Daily jazz blog, Marlbank

Josh Lawrence, Measured Response, Posi-Tone ***1/2

Stacey Kent pianist Art Hirahara opens proceedings here on trumpeter Josh Lawrence's latest. As you'd expect on very middle of the road label Posi-Tone the imperative to lightly and gently swing is the name of the game. The label also is good at …

Published: 28 May 2024. Updated: 53 days.

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Stacey Kent pianist Art Hirahara opens proceedings here on trumpeter Josh Lawrence's latest. As you'd expect on very middle of the road label Posi-Tone the imperative to lightly and gently swing is the name of the game. The label also is good at retaining a solid repertory company of musicians - so long time followers of this US indie will not be surprised to note the presence of Bill Frisell drummer Rudy Royston here nor indeed tenorist Diego Rivera - and swinging bassist Luques Curtis completes the playing personnel.

Tunes include Orrin Evans Orchestra member Lawrence's own plus a version of Charlie Haden's evocative 'Song for the Whales,' that goes back to 1979's Old and New Dreams later covered by Charlie's daughter Petra in the 1990s and by Haden in duo with John Taylor 20 years ago. That's a wonderful choice and gives the album a lot more width and stylistic variance. Full marks for the ingeniously entitled and very swinging 'Every Choice Comes With an Invoice' - musicians have to pay so much to get their albums made these days when labels can be little more than transactional production houses - and great graphics in the strong cover art.

We are lovers of John Coltrane's 'Wise One'. So it's good it's here. Although the treatment is nowhere nearly as effectively rendered as John Abercrombie or Bobby Hutcherson's 2012 covers of the classic. But Royston lovers will love the drummer's part on 'Flip on a Drip'. Overall then a very solid release from Lawrence - and we like it even more (because of the Haden cover mainly) than last year's And That Too which up to now was easily our favourite of the Lawrence oeuvre.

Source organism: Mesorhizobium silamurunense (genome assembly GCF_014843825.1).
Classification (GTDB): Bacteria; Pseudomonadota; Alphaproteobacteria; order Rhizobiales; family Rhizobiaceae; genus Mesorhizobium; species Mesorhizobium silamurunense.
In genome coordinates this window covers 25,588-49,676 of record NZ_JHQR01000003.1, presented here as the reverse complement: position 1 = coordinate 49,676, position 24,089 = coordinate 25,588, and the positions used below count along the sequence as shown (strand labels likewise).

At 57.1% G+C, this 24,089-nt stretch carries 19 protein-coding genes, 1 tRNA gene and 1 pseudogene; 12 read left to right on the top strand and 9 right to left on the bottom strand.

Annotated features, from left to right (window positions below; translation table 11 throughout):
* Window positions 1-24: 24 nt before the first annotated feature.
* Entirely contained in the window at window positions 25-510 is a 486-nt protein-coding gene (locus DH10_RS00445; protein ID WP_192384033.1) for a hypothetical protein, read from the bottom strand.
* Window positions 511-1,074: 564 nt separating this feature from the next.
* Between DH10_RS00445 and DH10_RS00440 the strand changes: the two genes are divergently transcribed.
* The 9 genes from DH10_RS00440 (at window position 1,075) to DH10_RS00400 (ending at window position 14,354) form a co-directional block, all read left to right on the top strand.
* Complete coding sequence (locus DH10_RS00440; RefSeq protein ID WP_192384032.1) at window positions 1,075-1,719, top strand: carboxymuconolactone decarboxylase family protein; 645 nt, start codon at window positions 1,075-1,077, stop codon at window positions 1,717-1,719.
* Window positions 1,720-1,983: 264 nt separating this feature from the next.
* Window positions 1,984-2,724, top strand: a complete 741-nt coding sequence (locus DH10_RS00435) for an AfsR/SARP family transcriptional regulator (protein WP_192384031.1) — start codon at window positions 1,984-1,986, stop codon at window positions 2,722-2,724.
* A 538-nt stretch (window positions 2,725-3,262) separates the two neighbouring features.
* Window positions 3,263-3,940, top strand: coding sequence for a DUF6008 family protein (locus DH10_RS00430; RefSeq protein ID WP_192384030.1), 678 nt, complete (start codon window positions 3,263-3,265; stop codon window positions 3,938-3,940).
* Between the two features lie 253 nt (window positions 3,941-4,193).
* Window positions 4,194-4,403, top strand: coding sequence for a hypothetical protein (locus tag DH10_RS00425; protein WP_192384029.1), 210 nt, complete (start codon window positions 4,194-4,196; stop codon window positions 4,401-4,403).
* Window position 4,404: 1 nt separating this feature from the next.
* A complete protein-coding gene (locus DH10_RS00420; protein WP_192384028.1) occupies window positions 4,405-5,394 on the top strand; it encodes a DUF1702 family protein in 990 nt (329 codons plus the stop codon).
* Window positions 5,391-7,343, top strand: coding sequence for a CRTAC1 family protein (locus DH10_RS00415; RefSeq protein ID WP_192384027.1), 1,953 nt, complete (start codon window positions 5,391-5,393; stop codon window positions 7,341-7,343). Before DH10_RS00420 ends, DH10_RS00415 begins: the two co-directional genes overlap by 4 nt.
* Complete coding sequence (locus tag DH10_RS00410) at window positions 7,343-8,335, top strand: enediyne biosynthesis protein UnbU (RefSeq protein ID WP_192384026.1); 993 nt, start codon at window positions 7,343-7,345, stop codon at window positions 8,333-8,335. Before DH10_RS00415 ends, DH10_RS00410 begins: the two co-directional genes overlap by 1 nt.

Tags: NEW in reviews

Oded Tzúr, My Prophet, ECM ***

With only five significant tracks - the opener 'Epilogue' (surely an epilogue comes at the end?) is not so - a contrast to the whopping title track which comes in at over 11 minutes - the My Prophet line-up is a quartet formation - the Israel born …

Published: 28 May 2024. Updated: 53 days.

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With only five significant tracks - the opener 'Epilogue' (surely an epilogue comes at the end?) is not so - a contrast to the whopping title track which comes in at over 11 minutes - the My Prophet line-up is a quartet formation - the Israel born New Yorker tenorist Oded Tzúr along with compatriate regular pianist Nitai Hershkovits, whose own Call On The Old Wise (2023) is actually a much better album, Greek bassist Petros Klampanis and Brazilian drummer Cyrano Almeida who is new to the band and whose approach is a little Seb Rochford-like.

My Prophet was recorded last November in the revered French studio of La Buissonne, a favoured spot that has proved very worthwhile for producer Manfred Eicher in recent decades and where Ahmad Jamal recorded his late period Jazz Village classic Saturday Morning more than a decade ago.

'Through a Land Unsown' - not a gloomy Jeremiad at all but certainly sincerely conveyed - is the most striking of the tracks and in terms of flow when Tzúr comes alive more on 'Renata' it's a purple patch of considerable quality. But Isabela is far better - earlier work of the pastorally inclined saxist's work on the same issuing label - read a review of that fine 2022 release here.

'Child You' from My Prophet is streaming